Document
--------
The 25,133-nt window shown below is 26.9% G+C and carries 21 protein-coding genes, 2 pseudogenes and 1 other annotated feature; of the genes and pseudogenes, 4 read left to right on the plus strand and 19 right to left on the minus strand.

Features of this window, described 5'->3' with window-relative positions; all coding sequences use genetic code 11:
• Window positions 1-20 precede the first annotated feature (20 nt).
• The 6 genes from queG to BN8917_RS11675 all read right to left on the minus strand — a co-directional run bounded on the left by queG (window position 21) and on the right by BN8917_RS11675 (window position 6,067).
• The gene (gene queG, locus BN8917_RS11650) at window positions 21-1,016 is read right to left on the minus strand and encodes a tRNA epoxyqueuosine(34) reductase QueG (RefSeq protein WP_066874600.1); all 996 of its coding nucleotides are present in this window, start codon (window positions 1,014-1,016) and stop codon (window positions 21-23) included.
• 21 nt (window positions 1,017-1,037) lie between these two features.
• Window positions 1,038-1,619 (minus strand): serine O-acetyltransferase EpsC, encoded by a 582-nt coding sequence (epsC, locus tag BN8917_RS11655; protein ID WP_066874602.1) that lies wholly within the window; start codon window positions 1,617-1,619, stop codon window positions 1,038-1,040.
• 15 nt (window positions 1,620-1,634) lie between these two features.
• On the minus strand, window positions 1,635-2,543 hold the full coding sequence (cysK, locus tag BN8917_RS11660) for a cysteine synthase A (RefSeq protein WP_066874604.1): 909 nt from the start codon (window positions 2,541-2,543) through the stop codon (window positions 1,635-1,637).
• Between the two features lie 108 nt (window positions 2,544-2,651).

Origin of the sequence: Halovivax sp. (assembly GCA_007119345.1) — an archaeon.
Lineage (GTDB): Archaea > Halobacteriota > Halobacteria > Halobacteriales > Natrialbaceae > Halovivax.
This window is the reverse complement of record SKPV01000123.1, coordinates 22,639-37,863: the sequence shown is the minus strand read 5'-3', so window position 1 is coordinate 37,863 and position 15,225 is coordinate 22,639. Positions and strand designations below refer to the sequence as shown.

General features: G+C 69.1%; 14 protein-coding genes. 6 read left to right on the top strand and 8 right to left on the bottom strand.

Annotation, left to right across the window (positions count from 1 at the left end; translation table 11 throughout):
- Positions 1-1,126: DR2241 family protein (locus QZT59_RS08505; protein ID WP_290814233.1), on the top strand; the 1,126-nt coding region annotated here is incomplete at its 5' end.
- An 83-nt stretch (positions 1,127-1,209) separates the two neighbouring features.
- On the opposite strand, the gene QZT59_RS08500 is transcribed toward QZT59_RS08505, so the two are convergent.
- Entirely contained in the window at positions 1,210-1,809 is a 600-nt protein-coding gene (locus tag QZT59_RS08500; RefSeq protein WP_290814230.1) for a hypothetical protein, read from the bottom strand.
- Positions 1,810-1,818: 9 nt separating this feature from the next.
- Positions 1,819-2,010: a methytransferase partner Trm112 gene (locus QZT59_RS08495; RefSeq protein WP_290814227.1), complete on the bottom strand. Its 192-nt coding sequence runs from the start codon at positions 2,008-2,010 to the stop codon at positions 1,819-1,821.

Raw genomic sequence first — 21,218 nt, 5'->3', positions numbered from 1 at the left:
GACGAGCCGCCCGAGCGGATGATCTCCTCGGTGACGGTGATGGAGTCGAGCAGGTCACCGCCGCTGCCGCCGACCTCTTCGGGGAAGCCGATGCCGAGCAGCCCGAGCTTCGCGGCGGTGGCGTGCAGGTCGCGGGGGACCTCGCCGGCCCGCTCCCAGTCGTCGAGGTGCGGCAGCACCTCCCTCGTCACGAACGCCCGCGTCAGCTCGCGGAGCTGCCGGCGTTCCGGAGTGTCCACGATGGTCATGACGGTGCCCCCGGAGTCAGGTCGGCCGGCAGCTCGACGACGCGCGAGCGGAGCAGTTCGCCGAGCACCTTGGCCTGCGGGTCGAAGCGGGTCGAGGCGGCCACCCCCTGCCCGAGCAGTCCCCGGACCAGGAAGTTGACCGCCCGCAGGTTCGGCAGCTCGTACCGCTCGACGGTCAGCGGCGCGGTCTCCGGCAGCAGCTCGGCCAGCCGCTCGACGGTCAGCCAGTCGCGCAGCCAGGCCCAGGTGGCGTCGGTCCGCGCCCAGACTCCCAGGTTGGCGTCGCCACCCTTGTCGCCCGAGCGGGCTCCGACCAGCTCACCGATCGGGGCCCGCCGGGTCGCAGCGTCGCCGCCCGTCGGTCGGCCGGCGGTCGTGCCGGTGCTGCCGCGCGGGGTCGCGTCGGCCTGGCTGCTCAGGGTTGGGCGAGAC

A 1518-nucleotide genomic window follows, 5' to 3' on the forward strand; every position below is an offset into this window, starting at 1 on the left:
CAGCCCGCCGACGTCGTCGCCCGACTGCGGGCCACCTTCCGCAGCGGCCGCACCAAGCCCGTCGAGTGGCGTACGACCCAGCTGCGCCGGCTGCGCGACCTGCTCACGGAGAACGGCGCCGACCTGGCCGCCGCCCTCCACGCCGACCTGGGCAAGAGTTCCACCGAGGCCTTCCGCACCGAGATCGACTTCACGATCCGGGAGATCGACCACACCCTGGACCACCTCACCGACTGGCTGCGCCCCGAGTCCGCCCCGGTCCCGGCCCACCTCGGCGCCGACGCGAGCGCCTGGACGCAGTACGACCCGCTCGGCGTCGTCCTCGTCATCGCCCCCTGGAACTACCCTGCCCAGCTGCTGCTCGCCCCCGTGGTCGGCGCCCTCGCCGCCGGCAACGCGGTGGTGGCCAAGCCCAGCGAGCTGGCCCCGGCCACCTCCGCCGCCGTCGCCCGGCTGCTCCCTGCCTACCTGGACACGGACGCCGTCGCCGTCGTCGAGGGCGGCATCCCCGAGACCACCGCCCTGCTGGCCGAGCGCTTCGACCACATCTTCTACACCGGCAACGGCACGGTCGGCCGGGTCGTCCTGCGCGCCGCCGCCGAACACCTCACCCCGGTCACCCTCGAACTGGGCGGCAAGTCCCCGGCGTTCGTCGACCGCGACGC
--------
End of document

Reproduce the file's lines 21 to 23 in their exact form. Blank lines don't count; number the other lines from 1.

- Positions 1,819-2,010: a methytransferase partner Trm112 gene (locus QZT59_RS08495; RefSeq protein WP_290814227.1), complete on the bottom strand. Its 192-nt coding sequence runs from the start codon at positions 2,008-2,010 to the stop codon at positions 1,819-1,821.

Raw genomic sequence first — 21,218 nt, 5'->3', positions numbered from 1 at the left:
GACGAGCCGCCCGAGCGGATGATCTCCTCGGTGACGGTGATGGAGTCGAGCAGGTCACCGCCGCTGCCGCCGACCTCTTCGGGGAAGCCGATGCCGAGCAGCCCGAGCTTCGCGGCGGTGGCGTGCAGGTCGCGGGGGACCTCGCCGGCCCGCTCCCAGTCGTCGAGGTGCGGCAGCACCTCCCTCGTCACGAACGCCCGCGTCAGCTCGCGGAGCTGCCGGCGTTCCGGAGTGTCCACGATGGTCATGACGGTGCCCCCGGAGTCAGGTCGGCCGGCAGCTCGACGACGCGCGAGCGGAGCAGTTCGCCGAGCACCTTGGCCTGCGGGTCGAAGCGGGTCGAGGCGGCCACCCCCTGCCCGAGCAGTCCCCGGACCAGGAAGTTGACCGCCCGCAGGTTCGGCAGCTCGTACCGCTCGACGGTCAGCGGCGCGGTCTCCGGCAGCAGCTCGGCCAGCCGCTCGACGGTCAGCCAGTCGCGCAGCCAGGCCCAGGTGGCGTCGGTCCGCGCCCAGACTCCCAGGTTGGCGTCGCCACCCTTGTCGCCCGAGCGGGCTCCGACCAGCTCACCGATCGGGGCCCGCCGGGTCGCAGCGTCGCCGCCCGTCGGTCGGCCGGCGGTCGTGCCGGTGCTGCCGCGCGGGGTCGCGTCGGCCTGGCTGCTCAGGGTTGGGCGAGAC